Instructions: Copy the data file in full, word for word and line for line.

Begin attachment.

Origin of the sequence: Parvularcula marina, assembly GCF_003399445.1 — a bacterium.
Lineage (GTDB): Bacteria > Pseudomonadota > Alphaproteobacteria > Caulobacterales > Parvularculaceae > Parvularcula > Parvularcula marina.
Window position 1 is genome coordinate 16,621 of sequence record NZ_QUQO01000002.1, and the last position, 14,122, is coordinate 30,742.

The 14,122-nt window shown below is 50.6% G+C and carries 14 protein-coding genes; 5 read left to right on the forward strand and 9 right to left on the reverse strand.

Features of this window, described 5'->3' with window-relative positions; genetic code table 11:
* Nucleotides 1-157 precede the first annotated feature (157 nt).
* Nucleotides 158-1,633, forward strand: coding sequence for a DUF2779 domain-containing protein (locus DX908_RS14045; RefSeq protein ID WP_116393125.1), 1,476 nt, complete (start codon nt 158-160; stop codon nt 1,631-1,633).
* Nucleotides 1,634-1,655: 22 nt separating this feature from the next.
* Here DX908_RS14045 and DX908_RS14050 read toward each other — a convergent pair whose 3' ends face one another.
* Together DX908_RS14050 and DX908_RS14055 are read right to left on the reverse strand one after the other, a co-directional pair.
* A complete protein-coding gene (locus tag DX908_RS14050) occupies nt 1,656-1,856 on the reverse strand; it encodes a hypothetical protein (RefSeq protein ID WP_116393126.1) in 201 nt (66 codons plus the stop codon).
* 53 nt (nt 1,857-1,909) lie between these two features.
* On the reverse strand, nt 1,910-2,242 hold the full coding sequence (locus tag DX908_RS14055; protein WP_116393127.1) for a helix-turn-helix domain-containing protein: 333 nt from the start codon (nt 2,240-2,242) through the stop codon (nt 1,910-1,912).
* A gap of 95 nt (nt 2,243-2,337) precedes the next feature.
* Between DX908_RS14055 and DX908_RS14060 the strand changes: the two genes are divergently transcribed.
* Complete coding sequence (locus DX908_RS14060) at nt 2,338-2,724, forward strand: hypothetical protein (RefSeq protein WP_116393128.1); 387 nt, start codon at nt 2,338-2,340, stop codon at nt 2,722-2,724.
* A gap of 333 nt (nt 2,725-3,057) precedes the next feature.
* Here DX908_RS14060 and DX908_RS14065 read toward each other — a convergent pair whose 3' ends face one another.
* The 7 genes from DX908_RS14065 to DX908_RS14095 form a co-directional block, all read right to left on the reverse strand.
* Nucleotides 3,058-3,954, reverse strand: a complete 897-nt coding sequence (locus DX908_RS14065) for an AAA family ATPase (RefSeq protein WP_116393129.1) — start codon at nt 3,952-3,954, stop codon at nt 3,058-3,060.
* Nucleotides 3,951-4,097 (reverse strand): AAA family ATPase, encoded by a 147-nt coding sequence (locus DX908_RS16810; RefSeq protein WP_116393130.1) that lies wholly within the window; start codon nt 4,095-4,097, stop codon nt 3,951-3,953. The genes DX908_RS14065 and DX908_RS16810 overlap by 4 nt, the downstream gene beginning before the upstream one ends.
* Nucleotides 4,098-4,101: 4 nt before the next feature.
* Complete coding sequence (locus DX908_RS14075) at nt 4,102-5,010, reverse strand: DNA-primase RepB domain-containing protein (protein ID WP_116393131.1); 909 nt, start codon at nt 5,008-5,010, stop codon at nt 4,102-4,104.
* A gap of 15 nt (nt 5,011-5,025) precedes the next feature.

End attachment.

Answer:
Origin of the sequence: Parvularcula marina, assembly GCF_003399445.1 — a bacterium.
Lineage (GTDB): Bacteria > Pseudomonadota > Alphaproteobacteria > Caulobacterales > Parvularculaceae > Parvularcula > Parvularcula marina.
Window position 1 is genome coordinate 16,621 of sequence record NZ_QUQO01000002.1, and the last position, 14,122, is coordinate 30,742.

The 14,122-nt window shown below is 50.6% G+C and carries 14 protein-coding genes; 5 read left to right on the forward strand and 9 right to left on the reverse strand.

Features of this window, described 5'->3' with window-relative positions; genetic code table 11:
* Nucleotides 1-157 precede the first annotated feature (157 nt).
* Nucleotides 158-1,633, forward strand: coding sequence for a DUF2779 domain-containing protein (locus DX908_RS14045; RefSeq protein ID WP_116393125.1), 1,476 nt, complete (start codon nt 158-160; stop codon nt 1,631-1,633).
* Nucleotides 1,634-1,655: 22 nt separating this feature from the next.
* Here DX908_RS14045 and DX908_RS14050 read toward each other — a convergent pair whose 3' ends face one another.
* Together DX908_RS14050 and DX908_RS14055 are read right to left on the reverse strand one after the other, a co-directional pair.
* A complete protein-coding gene (locus tag DX908_RS14050) occupies nt 1,656-1,856 on the reverse strand; it encodes a hypothetical protein (RefSeq protein ID WP_116393126.1) in 201 nt (66 codons plus the stop codon).
* 53 nt (nt 1,857-1,909) lie between these two features.
* On the reverse strand, nt 1,910-2,242 hold the full coding sequence (locus tag DX908_RS14055; protein WP_116393127.1) for a helix-turn-helix domain-containing protein: 333 nt from the start codon (nt 2,240-2,242) through the stop codon (nt 1,910-1,912).
* A gap of 95 nt (nt 2,243-2,337) precedes the next feature.
* Between DX908_RS14055 and DX908_RS14060 the strand changes: the two genes are divergently transcribed.
* Complete coding sequence (locus DX908_RS14060) at nt 2,338-2,724, forward strand: hypothetical protein (RefSeq protein WP_116393128.1); 387 nt, start codon at nt 2,338-2,340, stop codon at nt 2,722-2,724.
* A gap of 333 nt (nt 2,725-3,057) precedes the next feature.
* Here DX908_RS14060 and DX908_RS14065 read toward each other — a convergent pair whose 3' ends face one another.
* The 7 genes from DX908_RS14065 to DX908_RS14095 form a co-directional block, all read right to left on the reverse strand.
* Nucleotides 3,058-3,954, reverse strand: a complete 897-nt coding sequence (locus DX908_RS14065) for an AAA family ATPase (RefSeq protein WP_116393129.1) — start codon at nt 3,952-3,954, stop codon at nt 3,058-3,060.
* Nucleotides 3,951-4,097 (reverse strand): AAA family ATPase, encoded by a 147-nt coding sequence (locus DX908_RS16810; RefSeq protein WP_116393130.1) that lies wholly within the window; start codon nt 4,095-4,097, stop codon nt 3,951-3,953. The genes DX908_RS14065 and DX908_RS16810 overlap by 4 nt, the downstream gene beginning before the upstream one ends.
* Nucleotides 4,098-4,101: 4 nt before the next feature.
* Complete coding sequence (locus DX908_RS14075) at nt 4,102-5,010, reverse strand: DNA-primase RepB domain-containing protein (protein ID WP_116393131.1); 909 nt, start codon at nt 5,008-5,010, stop codon at nt 4,102-4,104.
* A gap of 15 nt (nt 5,011-5,025) precedes the next feature.